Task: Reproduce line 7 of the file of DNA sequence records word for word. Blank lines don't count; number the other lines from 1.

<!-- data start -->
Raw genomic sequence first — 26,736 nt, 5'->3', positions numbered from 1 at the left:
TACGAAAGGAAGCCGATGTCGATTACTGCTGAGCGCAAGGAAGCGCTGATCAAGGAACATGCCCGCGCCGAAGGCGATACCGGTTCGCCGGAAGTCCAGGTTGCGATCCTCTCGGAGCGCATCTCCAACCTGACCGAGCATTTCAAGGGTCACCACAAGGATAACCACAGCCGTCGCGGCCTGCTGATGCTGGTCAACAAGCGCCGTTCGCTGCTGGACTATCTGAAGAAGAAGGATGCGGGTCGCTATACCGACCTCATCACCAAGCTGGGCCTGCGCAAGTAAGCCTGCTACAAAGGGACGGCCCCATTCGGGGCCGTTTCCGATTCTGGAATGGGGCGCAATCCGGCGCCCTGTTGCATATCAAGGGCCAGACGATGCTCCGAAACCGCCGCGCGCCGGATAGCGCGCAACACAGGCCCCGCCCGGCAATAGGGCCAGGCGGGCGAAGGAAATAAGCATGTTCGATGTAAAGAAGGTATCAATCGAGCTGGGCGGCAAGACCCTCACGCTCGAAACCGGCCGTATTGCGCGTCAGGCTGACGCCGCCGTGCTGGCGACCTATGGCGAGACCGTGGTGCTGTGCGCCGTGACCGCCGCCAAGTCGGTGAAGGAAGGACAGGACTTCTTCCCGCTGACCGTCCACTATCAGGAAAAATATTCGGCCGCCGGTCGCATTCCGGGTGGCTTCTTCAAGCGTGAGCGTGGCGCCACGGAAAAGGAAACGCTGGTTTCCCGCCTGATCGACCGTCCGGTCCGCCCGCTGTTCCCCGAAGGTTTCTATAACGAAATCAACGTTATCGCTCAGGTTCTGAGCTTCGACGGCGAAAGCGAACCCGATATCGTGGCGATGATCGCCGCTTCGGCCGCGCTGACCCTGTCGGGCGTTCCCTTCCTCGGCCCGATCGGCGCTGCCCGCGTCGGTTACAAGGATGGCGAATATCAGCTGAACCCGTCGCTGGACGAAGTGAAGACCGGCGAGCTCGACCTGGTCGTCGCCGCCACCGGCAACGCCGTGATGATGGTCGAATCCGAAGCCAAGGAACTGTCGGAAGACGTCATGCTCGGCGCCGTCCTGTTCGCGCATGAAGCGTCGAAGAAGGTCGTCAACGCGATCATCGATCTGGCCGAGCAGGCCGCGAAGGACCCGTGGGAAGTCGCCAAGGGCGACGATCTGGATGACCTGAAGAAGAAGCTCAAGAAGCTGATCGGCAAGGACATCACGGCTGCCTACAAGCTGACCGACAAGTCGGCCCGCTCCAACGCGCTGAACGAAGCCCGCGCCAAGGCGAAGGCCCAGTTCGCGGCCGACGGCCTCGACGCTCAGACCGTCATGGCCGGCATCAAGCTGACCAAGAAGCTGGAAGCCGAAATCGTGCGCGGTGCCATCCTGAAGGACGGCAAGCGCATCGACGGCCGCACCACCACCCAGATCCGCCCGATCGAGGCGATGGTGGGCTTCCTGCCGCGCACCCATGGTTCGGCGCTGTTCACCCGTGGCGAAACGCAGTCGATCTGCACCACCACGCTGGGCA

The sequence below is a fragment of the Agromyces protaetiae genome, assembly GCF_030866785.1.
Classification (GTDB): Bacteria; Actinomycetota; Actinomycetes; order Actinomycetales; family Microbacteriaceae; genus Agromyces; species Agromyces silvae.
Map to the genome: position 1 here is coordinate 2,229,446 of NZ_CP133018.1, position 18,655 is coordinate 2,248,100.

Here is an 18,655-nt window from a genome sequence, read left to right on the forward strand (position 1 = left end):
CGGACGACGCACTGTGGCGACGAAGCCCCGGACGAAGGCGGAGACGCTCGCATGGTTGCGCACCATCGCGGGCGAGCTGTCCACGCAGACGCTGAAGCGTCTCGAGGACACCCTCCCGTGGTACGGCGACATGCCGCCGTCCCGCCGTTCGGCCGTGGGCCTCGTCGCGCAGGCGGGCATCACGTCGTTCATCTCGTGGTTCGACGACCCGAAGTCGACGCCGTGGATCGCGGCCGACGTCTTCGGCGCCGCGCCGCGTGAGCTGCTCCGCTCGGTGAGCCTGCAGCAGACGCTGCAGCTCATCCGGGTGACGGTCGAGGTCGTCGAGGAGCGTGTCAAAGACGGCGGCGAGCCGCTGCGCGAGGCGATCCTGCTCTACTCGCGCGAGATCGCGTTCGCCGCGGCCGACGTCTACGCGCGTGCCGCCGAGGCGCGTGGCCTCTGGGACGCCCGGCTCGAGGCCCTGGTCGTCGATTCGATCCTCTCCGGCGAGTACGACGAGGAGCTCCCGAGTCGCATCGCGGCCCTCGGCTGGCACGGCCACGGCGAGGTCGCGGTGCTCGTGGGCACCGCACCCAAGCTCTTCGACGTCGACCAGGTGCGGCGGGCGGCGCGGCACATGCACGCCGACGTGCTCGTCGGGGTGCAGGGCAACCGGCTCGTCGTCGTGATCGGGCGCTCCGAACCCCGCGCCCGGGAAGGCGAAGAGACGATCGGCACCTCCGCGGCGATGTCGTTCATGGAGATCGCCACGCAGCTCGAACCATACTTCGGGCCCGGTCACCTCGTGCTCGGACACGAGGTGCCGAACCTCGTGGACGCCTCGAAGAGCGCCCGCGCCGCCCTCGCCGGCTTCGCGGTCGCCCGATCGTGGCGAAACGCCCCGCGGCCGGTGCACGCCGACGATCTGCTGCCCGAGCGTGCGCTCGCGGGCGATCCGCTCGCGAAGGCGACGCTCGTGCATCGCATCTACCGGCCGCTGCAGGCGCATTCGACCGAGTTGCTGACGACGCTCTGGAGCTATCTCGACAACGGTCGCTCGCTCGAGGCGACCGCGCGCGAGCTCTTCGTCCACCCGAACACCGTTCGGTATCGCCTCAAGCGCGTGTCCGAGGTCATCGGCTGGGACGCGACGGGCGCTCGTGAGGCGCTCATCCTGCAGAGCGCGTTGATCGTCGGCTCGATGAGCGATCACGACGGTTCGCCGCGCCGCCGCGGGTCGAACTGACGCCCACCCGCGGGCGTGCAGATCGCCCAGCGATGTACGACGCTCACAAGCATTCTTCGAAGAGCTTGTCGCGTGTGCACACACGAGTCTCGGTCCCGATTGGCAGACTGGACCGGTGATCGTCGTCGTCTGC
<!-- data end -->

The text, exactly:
CGGACGACGCACTGTGGCGACGAAGCCCCGGACGAAGGCGGAGACGCTCGCATGGTTGCGCACCATCGCGGGCGAGCTGTCCACGCAGACGCTGAAGCGTCTCGAGGACACCCTCCCGTGGTACGGCGACATGCCGCCGTCCCGCCGTTCGGCCGTGGGCCTCGTCGCGCAGGCGGGCATCACGTCGTTCATCTCGTGGTTCGACGACCCGAAGTCGACGCCGTGGATCGCGGCCGACGTCTTCGGCGCCGCGCCGCGTGAGCTGCTCCGCTCGGTGAGCCTGCAGCAGACGCTGCAGCTCATCCGGGTGACGGTCGAGGTCGTCGAGGAGCGTGTCAAAGACGGCGGCGAGCCGCTGCGCGAGGCGATCCTGCTCTACTCGCGCGAGATCGCGTTCGCCGCGGCCGACGTCTACGCGCGTGCCGCCGAGGCGCGTGGCCTCTGGGACGCCCGGCTCGAGGCCCTGGTCGTCGATTCGATCCTCTCCGGCGAGTACGACGAGGAGCTCCCGAGTCGCATCGCGGCCCTCGGCTGGCACGGCCACGGCGAGGTCGCGGTGCTCGTGGGCACCGCACCCAAGCTCTTCGACGTCGACCAGGTGCGGCGGGCGGCGCGGCACATGCACGCCGACGTGCTCGTCGGGGTGCAGGGCAACCGGCTCGTCGTCGTGATCGGGCGCTCCGAACCCCGCGCCCGGGAAGGCGAAGAGACGATCGGCACCTCCGCGGCGATGTCGTTCATGGAGATCGCCACGCAGCTCGAACCATACTTCGGGCCCGGTCACCTCGTGCTCGGACACGAGGTGCCGAACCTCGTGGACGCCTCGAAGAGCGCCCGCGCCGCCCTCGCCGGCTTCGCGGTCGCCCGATCGTGGCGAAACGCCCCGCGGCCGGTGCACGCCGACGATCTGCTGCCCGAGCGTGCGCTCGCGGGCGATCCGCTCGCGAAGGCGACGCTCGTGCATCGCATCTACCGGCCGCTGCAGGCGCATTCGACCGAGTTGCTGACGACGCTCTGGAGCTATCTCGACAACGGTCGCTCGCTCGAGGCGACCGCGCGCGAGCTCTTCGTCCACCCGAACACCGTTCGGTATCGCCTCAAGCGCGTGTCCGAGGTCATCGGCTGGGACGCGACGGGCGCTCGTGAGGCGCTCATCCTGCAGAGCGCGTTGATCGTCGGCTCGATGAGCGATCACGACGGTTCGCCGCGCCGCCGCGGGTCGAACTGACGCCCACCCGCGGGCGTGCAGATCGCCCAGCGATGTACGACGCTCACAAGCATTCTTCGAAGAGCTTGTCGCGTGTGCACACACGAGTCTCGGTCCCGATTGGCAGACTGGACCGGTGATCGTCGTCGTCTGC